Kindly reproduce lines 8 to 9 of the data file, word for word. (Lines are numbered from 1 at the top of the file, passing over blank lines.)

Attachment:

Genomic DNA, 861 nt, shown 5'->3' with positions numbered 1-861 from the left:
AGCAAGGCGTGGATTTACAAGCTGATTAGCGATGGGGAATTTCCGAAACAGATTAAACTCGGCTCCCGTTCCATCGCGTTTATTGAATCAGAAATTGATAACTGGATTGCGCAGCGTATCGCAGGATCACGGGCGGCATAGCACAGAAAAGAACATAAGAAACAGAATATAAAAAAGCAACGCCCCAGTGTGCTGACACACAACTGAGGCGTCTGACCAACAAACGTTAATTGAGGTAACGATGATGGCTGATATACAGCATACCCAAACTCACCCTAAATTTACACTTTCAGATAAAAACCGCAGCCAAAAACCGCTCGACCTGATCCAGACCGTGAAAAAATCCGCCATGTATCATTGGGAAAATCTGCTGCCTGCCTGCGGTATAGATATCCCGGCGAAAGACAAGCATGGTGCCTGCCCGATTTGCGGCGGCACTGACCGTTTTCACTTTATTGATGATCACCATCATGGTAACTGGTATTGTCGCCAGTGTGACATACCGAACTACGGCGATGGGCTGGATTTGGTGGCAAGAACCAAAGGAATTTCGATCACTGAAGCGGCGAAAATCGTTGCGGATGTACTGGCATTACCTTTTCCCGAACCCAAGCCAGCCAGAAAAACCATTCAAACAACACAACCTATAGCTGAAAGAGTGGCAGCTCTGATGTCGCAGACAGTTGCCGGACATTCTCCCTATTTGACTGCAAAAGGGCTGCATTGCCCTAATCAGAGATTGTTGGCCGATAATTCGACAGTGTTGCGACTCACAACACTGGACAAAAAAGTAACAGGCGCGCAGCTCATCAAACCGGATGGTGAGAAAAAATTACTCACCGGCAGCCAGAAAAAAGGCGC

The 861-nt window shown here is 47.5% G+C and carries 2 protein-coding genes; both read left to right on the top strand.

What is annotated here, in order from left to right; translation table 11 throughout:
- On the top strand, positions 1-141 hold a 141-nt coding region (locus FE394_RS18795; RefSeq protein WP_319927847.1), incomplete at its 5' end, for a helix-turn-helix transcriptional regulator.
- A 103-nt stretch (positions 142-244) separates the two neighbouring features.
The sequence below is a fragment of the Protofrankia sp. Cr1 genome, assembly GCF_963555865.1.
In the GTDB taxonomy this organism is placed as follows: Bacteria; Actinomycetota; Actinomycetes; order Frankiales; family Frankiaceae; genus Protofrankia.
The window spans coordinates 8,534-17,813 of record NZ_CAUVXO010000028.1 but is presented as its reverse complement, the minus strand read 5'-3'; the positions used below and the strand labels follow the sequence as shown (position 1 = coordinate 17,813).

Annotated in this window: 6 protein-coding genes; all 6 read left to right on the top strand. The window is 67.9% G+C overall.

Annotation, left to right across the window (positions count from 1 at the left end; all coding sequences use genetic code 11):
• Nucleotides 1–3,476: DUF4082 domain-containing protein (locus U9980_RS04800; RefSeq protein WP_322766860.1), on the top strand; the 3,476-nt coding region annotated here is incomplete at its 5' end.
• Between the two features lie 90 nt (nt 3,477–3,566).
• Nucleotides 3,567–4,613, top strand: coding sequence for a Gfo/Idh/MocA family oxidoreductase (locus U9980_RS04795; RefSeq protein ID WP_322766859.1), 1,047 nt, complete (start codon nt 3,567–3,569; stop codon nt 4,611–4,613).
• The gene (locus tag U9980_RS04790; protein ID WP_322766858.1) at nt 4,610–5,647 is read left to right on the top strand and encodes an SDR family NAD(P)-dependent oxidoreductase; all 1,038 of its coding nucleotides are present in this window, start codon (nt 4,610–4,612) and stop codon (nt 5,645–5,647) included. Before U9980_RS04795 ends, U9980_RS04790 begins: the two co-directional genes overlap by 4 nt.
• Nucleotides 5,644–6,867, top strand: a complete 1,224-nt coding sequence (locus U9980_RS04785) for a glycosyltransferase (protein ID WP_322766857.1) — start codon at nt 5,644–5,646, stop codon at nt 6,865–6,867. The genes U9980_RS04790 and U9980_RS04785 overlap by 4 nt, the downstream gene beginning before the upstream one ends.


In the GTDB taxonomy this organism is placed as follows: Bacteria; Actinomycetota; Actinomycetes; order Frankiales; family Frankiaceae; genus Protofrankia.
The window spans coordinates 8,534-17,813 of record NZ_CAUVXO010000028.1 but is presented as its reverse complement, the minus strand read 5'-3'; the positions used below and the strand labels follow the sequence as shown (position 1 = coordinate 17,813).